This morning European Parliament approves Jean-Claude Juncker as president of the European Commission: “Junker” has been elected, as President of the European Commission, by a strong majority of 422 votes for, 250 against, 47 abstained, 10 invalid.
Speaking ahead of the vote, he presented his political guidelines for the next European Commission as set out in a document entitled “A new start for Europe”: on ten policy areas. Jean-Claude Juncker’s Political Guidelines is to restore European citizens’ confidence.
Two weeks ago EU agreed on this political agenda, which sets out five overarching priorities and will guide the work of the European Union over the next five years. Tomorrow will be a good moment to discuss the follow-up of these priorities with Jean-Claude Juncker.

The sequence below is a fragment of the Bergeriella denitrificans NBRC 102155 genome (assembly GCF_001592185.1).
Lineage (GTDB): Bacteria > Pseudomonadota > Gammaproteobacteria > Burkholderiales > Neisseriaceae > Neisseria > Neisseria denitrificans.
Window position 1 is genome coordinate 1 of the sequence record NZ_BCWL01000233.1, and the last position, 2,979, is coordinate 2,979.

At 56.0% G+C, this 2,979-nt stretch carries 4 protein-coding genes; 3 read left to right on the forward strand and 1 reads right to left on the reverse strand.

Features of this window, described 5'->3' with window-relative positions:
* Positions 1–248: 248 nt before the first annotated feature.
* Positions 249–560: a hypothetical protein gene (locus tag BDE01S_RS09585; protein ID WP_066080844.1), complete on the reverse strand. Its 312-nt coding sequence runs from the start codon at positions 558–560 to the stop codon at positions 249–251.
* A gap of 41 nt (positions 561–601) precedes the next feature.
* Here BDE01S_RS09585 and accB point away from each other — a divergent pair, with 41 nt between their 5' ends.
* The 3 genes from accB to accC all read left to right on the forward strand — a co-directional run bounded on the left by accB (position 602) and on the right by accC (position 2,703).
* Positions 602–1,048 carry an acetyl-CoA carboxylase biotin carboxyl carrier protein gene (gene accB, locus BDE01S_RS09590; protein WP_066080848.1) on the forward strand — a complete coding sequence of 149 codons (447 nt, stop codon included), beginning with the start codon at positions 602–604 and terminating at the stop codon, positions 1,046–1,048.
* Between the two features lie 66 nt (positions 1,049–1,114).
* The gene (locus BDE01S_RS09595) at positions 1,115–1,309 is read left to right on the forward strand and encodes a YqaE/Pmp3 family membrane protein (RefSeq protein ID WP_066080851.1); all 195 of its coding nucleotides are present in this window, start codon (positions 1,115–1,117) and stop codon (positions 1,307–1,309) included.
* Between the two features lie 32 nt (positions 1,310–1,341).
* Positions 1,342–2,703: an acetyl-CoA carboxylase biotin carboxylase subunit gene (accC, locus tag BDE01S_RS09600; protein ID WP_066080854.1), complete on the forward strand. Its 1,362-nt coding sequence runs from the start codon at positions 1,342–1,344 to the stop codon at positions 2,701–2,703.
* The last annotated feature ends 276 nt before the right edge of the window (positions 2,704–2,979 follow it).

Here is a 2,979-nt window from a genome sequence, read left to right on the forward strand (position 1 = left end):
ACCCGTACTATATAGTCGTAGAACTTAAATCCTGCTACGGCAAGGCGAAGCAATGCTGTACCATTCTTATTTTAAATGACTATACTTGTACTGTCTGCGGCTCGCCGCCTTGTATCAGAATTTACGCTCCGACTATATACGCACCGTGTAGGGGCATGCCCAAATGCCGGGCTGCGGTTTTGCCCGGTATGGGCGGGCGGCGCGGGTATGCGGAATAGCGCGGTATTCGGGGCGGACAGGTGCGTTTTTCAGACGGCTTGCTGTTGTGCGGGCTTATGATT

For the first time, a direct link has thereby been established between the outcome of the European Parliament elections and the proposal of the President of the European Commission.
This follows long-standing calls from the European Parliament echoed and repeated over several decades. It has the potential to insert a very necessary additional dose of democratic legitimacy into the European decision-making process,including a general ‘tidying-up’ exercise by providing for clearer legal bases where the Union already acts with the Member States. It also is a unique opportunity for a fresh start.
During the course of 2014 there will not only be anew College of Commissioners, but also a new President of the European Council, and new High Representative of Foreign Affairs and Security Policy.
Following the electoral campaign for the European Parliament, the European Council’s proposition needs a very careful analysis of each solution’s strengths and weaknesses –